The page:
Aiduce and Sovape have recently made an official statement to the AFP contesting and denouncing “scaremongering based on false data about vaping products”. According to the two French pro-vaping associations, the AFP broacast false information that had previously been disproved by specialists. The subject of the letter of complaint was an article discussing cancer-related risks associated with e-cig usage. These risks were allegedly demonstrated by a study performed by the New York University Faculty of Medicine. Aiduce and Sovape are deploring the fact that the AFP did not check facts and reported on a study that had been run with “seriously flawed test specifications”. At the time, the news was covered here on BlogVape.
There is reason for concern, given the animal test subjects used in the study were said to spontaneously develop cancer. There is no information whatsoever on the type of e-cig device used in the tests. The study is quoted stating that emissions produced by the device were in gas form, when in fact e-cigs emit an aerosol. It also points to health risks considered “minor, at most” by the scientific community at large.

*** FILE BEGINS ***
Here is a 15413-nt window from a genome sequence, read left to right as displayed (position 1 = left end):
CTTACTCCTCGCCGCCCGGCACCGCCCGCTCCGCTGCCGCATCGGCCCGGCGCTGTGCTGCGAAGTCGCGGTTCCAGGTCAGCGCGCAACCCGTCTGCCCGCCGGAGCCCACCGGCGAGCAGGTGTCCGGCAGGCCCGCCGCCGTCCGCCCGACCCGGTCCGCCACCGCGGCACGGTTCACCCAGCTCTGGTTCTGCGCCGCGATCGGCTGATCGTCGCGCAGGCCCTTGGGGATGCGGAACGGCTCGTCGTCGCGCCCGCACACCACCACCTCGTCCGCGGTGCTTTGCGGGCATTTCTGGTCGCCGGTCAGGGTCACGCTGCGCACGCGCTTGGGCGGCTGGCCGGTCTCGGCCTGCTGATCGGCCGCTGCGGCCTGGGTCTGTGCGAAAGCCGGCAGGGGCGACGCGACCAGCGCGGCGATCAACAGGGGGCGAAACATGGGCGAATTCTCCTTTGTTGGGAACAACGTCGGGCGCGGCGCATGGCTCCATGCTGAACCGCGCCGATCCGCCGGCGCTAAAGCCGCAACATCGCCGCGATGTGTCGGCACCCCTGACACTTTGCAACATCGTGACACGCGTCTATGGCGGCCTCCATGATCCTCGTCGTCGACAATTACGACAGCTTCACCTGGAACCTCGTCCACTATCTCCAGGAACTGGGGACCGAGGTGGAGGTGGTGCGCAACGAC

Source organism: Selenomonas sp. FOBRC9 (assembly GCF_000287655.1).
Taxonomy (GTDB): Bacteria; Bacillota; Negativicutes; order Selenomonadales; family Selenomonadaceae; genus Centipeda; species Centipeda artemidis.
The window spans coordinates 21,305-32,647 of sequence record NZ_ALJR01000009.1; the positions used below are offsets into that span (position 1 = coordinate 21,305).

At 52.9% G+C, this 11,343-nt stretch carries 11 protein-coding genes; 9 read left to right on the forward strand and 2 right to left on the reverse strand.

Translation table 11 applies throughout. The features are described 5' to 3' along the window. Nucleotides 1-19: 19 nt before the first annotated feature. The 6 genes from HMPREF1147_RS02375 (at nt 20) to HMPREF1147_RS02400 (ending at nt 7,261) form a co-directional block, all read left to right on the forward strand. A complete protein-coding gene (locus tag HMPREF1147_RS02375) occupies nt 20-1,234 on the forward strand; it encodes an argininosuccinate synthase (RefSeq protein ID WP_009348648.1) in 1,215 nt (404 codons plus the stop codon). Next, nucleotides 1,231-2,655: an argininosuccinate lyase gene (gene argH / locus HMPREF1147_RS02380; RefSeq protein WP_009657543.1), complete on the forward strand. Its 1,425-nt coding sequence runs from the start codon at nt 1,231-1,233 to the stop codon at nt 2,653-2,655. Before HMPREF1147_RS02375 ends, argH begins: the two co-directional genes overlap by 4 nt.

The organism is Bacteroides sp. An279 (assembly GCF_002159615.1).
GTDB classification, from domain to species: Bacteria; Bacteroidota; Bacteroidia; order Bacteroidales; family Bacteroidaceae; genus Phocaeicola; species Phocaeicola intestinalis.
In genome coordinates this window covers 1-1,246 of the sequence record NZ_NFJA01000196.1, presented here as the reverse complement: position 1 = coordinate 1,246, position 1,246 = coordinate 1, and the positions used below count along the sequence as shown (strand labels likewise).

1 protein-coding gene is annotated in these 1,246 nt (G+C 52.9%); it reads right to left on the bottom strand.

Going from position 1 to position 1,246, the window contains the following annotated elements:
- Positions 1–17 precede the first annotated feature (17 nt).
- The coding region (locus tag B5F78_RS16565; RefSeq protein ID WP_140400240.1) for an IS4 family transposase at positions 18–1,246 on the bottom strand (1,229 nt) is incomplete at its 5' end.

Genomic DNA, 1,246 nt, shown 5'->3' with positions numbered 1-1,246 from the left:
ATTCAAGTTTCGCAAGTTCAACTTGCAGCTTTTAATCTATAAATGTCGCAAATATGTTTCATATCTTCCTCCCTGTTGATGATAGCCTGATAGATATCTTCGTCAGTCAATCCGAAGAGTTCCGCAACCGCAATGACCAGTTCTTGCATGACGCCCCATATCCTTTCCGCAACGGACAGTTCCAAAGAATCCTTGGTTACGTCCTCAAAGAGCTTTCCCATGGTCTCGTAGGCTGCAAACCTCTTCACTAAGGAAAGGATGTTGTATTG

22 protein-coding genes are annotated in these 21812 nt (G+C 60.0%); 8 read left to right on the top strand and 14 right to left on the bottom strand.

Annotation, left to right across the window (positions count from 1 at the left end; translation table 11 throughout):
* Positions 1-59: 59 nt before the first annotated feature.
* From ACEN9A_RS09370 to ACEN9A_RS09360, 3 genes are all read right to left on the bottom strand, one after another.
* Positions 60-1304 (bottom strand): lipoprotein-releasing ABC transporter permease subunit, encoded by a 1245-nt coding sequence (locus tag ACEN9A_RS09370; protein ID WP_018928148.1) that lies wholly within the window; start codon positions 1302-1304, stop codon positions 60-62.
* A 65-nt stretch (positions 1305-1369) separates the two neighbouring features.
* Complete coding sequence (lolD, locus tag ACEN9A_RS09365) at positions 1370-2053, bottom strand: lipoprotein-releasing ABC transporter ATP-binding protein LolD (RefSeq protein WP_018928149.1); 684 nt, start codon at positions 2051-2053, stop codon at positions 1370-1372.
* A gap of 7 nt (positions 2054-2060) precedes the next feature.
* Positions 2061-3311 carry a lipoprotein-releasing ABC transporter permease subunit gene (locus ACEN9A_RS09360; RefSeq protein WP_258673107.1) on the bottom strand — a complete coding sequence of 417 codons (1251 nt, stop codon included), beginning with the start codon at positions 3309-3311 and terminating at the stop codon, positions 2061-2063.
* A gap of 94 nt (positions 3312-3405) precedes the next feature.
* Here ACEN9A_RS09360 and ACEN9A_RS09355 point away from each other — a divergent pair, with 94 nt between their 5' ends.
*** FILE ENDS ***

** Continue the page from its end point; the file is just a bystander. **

A source of worry for Aiduce and Sovape members
The study was communicated across a variety of media (either as extracts or with commentary). It has left a lot of people on edge. A number of association members contacted both Aiduce and Sovape to know if they should put down e-cigs and switch back to cigarettes until further notice. Others complained that their friends and family were constantly bringing up the topic. The consequences could be serious in terms of public health, given many smokers rely on e-cigs to help them quit cigarettes.
For these reasons, the two associates have requrested that the AFP retract the article, or at the very least publish a more balanced report on the study. Aiduce and Sovape are deploring the fact that, in the era of “fake news”, the AFP did not take the time to fact-check their publications more seriously.